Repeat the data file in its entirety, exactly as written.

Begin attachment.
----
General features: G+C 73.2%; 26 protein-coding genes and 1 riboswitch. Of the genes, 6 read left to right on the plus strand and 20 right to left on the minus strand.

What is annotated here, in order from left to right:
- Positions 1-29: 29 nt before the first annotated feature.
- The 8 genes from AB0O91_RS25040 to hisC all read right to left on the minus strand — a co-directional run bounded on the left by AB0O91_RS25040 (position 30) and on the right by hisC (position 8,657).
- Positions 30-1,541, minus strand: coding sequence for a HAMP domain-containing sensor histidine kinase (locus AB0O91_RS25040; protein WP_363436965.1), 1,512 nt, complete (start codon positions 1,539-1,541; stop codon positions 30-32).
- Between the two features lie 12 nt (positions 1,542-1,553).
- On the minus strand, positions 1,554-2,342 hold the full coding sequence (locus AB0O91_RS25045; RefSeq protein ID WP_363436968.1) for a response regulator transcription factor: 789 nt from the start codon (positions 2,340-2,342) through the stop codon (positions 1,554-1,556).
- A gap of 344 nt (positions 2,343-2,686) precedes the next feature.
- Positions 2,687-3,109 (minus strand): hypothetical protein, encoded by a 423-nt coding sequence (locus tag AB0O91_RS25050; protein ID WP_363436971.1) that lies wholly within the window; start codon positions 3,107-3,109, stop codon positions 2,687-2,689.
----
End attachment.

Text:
General features: G+C 73.2%; 26 protein-coding genes and 1 riboswitch. Of the genes, 6 read left to right on the plus strand and 20 right to left on the minus strand.

What is annotated here, in order from left to right:
- Positions 1-29: 29 nt before the first annotated feature.
- The 8 genes from AB0O91_RS25040 to hisC all read right to left on the minus strand — a co-directional run bounded on the left by AB0O91_RS25040 (position 30) and on the right by hisC (position 8,657).
- Positions 30-1,541, minus strand: coding sequence for a HAMP domain-containing sensor histidine kinase (locus AB0O91_RS25040; protein WP_363436965.1), 1,512 nt, complete (start codon positions 1,539-1,541; stop codon positions 30-32).
- Between the two features lie 12 nt (positions 1,542-1,553).
- On the minus strand, positions 1,554-2,342 hold the full coding sequence (locus AB0O91_RS25045; RefSeq protein ID WP_363436968.1) for a response regulator transcription factor: 789 nt from the start codon (positions 2,340-2,342) through the stop codon (positions 1,554-1,556).
- A gap of 344 nt (positions 2,343-2,686) precedes the next feature.
- Positions 2,687-3,109 (minus strand): hypothetical protein, encoded by a 423-nt coding sequence (locus tag AB0O91_RS25050; protein ID WP_363436971.1) that lies wholly within the window; start codon positions 3,107-3,109, stop codon positions 2,687-2,689.